Peter Langley

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14 Responses to Gentleman Jim

  1. bigdave says:

    true ranger and a sad day best wishes to your family jim R.I.P

  2. I was there in 67 for the final, and if you saw Jimmy and Les Allen walking off the pitch 2 0 down laughing and waving to family and friends in the crowd you new we were still in with a shout. I saw Jimmy play many times but that was my finest memory of him,he gave us hope and rock solid enthusiasm. A truly great sportsman

  3. Bill Elkins says:

    A wonderful piece of writing Peter, and must admit to having a lump in my throat as I read it.

    Rest assured that Jim will never be forgotten for the ‘Gentleman’ and great sportsman that he was.

    We will never see Jim’s like again, they broke the mould when your dad was born.

    All the best mate.

    Bill Elkins.

  4. chriscarrsrightfoot says:

    I was to young to see Jim play but what
    a great article , for a GREAT Rangers legend .

  5. peter hayter says:

    wonderful piece. thank you so much. But, apart from Wembley, my other abiding memory of Jim is of his near-faultless penalty taking; just ran up and whacked the ball, left foot straight into the corner. Can’t recall seeing him ever miss one, and with Rodney performing his, ahem, tricks in the box, there were plenty.

  6. "Kerrins" says:

    A great tribute to a wonderful person and Footballer.

    I first saw Jim play in the late 1950′s for Fulham when my Father sometimes press ganged me along to Craven Cottage…only when R’s were not playing mind!

    He always used to say you have got no one like him at Left back at Loftus Rd y’know and my response was always to furiously sing the praises of Tony Ingham.

    Well in the end we DID get him at LR and what a bonus that was for the club.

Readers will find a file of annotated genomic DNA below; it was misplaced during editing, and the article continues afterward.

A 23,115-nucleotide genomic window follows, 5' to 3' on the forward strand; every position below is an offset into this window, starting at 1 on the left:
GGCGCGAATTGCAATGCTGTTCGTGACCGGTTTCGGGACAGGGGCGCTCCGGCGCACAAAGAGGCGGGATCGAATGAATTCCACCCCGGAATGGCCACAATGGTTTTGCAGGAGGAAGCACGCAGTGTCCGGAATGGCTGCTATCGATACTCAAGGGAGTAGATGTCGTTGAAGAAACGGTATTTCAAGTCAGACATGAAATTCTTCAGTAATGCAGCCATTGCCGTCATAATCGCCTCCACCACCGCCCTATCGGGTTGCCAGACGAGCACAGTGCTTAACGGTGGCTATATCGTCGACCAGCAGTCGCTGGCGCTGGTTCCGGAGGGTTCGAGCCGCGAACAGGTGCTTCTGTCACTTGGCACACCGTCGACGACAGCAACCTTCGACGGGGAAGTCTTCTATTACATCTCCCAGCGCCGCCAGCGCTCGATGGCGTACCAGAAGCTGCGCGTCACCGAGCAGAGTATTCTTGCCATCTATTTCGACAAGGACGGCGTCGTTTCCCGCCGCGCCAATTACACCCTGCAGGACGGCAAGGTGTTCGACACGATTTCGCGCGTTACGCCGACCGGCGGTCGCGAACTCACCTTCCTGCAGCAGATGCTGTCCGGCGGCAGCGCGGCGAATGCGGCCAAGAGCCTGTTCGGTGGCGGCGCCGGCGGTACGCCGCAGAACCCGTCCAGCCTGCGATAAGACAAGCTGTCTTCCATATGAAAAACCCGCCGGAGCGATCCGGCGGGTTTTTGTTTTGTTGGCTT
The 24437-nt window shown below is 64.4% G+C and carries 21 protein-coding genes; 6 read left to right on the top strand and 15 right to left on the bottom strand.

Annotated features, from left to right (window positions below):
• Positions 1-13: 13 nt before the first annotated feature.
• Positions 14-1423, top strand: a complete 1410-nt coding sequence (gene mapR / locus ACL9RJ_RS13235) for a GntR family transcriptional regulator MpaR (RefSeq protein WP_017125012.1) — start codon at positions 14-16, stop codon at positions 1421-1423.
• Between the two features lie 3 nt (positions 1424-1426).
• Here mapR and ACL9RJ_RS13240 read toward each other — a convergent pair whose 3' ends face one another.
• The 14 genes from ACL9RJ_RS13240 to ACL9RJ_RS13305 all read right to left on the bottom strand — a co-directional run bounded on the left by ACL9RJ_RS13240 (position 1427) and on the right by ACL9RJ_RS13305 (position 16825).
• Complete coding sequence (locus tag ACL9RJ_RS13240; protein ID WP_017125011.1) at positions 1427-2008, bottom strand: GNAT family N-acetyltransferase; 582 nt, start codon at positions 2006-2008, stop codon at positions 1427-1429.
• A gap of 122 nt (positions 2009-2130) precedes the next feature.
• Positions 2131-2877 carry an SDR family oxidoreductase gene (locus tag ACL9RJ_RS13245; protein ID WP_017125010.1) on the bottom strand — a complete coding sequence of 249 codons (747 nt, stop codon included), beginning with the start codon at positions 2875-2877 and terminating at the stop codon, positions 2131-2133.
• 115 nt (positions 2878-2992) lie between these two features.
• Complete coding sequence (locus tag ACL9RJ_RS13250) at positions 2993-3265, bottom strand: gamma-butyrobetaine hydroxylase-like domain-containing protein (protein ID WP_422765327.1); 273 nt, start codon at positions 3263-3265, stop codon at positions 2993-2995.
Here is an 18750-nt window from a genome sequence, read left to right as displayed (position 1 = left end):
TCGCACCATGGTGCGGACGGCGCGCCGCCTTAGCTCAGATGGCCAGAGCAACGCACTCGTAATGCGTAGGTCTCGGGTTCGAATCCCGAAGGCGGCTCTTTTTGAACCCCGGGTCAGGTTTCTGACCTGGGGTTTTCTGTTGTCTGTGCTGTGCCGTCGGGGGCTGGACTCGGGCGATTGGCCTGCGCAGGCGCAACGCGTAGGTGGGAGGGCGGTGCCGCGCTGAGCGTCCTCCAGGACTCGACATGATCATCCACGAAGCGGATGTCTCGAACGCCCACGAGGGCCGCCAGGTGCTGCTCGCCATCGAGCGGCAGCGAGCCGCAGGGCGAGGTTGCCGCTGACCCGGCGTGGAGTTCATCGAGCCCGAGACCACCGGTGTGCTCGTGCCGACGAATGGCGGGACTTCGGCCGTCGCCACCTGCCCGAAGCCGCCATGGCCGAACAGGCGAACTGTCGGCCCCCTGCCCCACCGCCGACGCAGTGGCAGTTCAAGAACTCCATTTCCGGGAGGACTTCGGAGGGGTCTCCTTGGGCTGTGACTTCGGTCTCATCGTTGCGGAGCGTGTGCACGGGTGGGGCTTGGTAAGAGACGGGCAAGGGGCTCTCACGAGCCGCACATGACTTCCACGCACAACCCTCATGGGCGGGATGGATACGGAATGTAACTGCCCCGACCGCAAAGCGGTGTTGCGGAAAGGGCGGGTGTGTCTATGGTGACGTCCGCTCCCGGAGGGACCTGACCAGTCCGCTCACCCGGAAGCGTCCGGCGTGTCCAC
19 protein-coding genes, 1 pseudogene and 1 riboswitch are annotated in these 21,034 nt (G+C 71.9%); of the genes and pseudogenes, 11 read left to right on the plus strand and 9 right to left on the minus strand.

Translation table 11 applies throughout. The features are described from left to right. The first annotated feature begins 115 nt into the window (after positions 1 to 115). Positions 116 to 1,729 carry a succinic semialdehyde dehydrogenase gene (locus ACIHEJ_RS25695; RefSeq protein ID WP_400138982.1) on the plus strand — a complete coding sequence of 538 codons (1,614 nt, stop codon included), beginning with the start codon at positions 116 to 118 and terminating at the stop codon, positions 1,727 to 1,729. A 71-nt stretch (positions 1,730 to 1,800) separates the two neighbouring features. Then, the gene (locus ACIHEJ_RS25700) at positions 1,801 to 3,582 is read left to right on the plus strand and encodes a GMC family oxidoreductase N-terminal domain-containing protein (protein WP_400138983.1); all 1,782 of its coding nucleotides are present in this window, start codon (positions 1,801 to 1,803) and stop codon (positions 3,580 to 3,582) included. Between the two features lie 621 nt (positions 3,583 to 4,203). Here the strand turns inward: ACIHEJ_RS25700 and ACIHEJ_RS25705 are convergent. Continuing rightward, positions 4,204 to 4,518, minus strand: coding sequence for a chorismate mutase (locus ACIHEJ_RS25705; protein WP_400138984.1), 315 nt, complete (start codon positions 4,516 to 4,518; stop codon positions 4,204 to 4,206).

Jim was always friendly towards supporters and I recall once having the honour of talking with him on the train during an away trip to Colchester in the 65/66 season.

    A sad loss to the world of Football. I just Hope FULHAM FC also paid the proper respect due to him. After all thats been said he was really their hero first and Foremost.

  7. Kalash says:

    As Jim was one of my boyhood heroes I very much wanted to pay my respects and attend his funeral.

    I was, however, a little uncertain about going along, not wanting to appear a hanger on.

    At the end I did go, and it was so uplifting to see so many people who had known Jim talking about him with so much respect and love.

    Rest In Peace

  8. johnqprhayes says:

    I was only too pleased to represent the Indy R’s in tribute to Jim.This website and it’s members reflect often on the importance of history to this club of ours.Jim was involved in our finest hour (& half) at Wembley, and although he did not spend years as a player for us, he was instrumental in our victory over West Brom, being the positive influence as the elder statesman of our side.